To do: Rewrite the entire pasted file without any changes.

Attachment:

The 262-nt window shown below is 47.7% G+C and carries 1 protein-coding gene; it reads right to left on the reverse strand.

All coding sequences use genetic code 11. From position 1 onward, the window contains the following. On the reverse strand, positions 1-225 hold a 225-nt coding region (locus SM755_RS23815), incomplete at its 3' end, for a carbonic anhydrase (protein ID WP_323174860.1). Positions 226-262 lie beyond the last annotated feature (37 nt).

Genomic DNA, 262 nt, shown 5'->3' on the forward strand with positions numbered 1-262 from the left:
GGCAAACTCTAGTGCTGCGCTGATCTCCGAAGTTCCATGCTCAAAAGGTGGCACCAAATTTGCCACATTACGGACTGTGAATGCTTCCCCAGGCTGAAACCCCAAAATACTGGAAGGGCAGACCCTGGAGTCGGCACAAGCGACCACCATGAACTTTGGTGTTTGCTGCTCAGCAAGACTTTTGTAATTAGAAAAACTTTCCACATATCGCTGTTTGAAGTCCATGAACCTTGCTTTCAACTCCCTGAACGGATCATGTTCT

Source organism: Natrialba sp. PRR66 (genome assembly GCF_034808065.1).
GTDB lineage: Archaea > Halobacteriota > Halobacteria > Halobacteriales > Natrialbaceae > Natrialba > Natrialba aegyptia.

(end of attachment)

The 262-nt window shown below is 47.7% G+C and carries 1 protein-coding gene; it reads right to left on the reverse strand.

All coding sequences use genetic code 11. From position 1 onward, the window contains the following. On the reverse strand, positions 1-225 hold a 225-nt coding region (locus SM755_RS23815), incomplete at its 3' end, for a carbonic anhydrase (protein ID WP_323174860.1). Positions 226-262 lie beyond the last annotated feature (37 nt).

Genomic DNA, 262 nt, shown 5'->3' on the forward strand with positions numbered 1-262 from the left:
GGCAAACTCTAGTGCTGCGCTGATCTCCGAAGTTCCATGCTCAAAAGGTGGCACCAAATTTGCCACATTACGGACTGTGAATGCTTCCCCAGGCTGAAACCCCAAAATACTGGAAGGGCAGACCCTGGAGTCGGCACAAGCGACCACCATGAACTTTGGTGTTTGCTGCTCAGCAAGACTTTTGTAATTAGAAAAACTTTCCACATATCGCTGTTTGAAGTCCATGAACCTTGCTTTCAACTCCCTGAACGGATCATGTTCT

Source organism: Natrialba sp. PRR66 (genome assembly GCF_034808065.1).
GTDB lineage: Archaea > Halobacteriota > Halobacteria > Halobacteriales > Natrialbaceae > Natrialba > Natrialba aegyptia.